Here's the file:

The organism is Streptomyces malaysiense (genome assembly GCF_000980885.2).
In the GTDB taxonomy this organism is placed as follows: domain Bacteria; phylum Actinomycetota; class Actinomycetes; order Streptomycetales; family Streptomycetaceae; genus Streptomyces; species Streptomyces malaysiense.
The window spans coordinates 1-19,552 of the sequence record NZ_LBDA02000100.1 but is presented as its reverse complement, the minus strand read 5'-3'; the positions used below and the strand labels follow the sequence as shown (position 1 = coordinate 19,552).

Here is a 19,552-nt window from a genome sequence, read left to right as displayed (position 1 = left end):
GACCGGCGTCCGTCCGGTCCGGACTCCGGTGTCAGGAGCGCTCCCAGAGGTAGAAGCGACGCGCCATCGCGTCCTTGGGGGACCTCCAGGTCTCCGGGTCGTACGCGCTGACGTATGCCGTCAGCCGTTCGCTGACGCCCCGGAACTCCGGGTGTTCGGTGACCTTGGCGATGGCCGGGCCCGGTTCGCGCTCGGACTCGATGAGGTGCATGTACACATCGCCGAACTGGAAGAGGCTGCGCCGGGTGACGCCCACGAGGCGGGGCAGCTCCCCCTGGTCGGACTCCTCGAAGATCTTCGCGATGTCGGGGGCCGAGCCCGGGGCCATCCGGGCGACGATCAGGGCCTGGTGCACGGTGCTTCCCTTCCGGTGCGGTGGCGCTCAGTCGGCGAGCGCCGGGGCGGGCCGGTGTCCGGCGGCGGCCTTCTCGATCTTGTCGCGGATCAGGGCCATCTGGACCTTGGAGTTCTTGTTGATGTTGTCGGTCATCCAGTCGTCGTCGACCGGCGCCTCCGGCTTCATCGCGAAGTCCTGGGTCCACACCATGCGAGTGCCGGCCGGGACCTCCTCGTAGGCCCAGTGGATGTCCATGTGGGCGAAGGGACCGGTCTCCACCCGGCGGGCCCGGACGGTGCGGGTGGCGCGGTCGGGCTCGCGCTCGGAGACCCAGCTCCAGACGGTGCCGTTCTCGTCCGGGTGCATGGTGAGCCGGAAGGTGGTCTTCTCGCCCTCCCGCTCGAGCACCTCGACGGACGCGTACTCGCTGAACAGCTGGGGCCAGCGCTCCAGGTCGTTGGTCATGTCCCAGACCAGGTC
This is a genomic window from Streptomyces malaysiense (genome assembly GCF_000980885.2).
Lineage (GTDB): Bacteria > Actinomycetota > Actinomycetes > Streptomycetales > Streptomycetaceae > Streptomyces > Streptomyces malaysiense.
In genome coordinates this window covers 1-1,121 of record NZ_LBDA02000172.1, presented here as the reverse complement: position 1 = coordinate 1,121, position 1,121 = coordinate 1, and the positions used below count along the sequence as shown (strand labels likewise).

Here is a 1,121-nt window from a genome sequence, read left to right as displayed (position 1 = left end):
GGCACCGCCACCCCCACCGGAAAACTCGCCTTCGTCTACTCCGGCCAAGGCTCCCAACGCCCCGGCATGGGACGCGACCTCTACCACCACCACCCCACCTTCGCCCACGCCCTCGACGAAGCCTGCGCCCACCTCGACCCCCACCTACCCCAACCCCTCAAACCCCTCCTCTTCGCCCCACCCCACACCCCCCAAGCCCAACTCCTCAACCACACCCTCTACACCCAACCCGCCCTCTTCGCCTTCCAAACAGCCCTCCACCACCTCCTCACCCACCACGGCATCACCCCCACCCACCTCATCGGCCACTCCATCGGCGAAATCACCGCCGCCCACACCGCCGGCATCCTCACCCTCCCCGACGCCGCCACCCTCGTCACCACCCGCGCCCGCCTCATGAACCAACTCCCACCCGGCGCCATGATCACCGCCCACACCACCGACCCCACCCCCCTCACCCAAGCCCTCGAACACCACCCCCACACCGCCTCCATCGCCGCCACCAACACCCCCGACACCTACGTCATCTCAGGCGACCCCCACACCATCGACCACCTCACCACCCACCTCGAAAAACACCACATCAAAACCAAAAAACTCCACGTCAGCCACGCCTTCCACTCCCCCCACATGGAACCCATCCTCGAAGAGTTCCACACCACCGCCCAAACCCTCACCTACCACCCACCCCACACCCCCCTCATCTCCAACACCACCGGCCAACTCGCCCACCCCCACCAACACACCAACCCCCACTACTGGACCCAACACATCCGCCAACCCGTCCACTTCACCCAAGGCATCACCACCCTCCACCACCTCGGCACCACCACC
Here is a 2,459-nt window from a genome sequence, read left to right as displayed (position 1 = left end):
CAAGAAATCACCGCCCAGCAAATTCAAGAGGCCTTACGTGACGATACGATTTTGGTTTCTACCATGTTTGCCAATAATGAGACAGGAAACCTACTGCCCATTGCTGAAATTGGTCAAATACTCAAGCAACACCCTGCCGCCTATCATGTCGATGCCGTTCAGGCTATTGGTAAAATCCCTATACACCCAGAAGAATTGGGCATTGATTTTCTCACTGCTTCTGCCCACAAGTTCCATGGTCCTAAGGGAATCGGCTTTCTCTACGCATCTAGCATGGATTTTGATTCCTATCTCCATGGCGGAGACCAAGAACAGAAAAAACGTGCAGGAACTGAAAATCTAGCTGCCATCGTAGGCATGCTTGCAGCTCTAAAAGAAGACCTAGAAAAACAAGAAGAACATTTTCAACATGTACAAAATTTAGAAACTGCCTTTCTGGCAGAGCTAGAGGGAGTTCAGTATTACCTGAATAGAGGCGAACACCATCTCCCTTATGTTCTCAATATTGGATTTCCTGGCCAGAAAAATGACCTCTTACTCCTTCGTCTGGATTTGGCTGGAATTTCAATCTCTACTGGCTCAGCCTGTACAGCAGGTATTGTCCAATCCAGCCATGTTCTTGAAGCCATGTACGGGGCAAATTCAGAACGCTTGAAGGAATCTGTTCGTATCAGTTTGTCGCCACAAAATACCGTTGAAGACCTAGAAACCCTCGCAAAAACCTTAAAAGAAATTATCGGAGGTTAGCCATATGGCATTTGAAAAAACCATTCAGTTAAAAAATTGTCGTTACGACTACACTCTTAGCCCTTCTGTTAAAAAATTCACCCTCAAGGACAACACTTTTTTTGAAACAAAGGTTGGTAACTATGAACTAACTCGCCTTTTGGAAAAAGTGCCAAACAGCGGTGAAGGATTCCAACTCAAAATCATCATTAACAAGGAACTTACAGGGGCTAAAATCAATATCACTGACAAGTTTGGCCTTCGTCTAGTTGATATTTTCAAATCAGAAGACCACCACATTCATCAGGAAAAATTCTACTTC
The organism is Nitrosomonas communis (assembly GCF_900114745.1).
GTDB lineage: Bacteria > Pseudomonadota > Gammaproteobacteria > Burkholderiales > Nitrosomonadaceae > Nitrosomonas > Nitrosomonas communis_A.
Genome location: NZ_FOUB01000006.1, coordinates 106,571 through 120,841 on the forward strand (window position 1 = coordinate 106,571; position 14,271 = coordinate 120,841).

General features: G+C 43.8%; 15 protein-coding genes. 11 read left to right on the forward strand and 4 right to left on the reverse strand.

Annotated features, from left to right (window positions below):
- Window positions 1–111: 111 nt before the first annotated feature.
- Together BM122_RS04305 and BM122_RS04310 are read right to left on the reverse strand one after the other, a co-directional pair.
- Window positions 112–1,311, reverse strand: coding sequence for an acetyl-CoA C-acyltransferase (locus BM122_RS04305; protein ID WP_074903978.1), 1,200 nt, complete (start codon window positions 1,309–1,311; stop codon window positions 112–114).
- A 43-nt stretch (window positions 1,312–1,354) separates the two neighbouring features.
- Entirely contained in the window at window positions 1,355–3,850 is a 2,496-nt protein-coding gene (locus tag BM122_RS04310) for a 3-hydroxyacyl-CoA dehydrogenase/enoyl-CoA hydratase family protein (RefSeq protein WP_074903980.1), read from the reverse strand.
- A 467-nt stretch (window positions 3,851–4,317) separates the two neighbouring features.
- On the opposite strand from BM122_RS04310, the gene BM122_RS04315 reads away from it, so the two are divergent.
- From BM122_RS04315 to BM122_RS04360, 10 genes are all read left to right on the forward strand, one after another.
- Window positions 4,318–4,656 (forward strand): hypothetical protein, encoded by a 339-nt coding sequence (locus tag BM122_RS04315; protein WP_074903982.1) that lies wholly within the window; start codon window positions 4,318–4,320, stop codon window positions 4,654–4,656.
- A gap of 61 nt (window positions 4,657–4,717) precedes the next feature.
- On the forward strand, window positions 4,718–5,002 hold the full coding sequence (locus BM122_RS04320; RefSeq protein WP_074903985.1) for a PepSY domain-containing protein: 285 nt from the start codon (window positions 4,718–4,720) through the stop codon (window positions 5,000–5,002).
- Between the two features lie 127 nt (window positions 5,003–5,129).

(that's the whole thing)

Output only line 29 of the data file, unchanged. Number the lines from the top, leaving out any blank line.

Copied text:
- Between the two features lie 127 nt (window positions 5,003–5,129).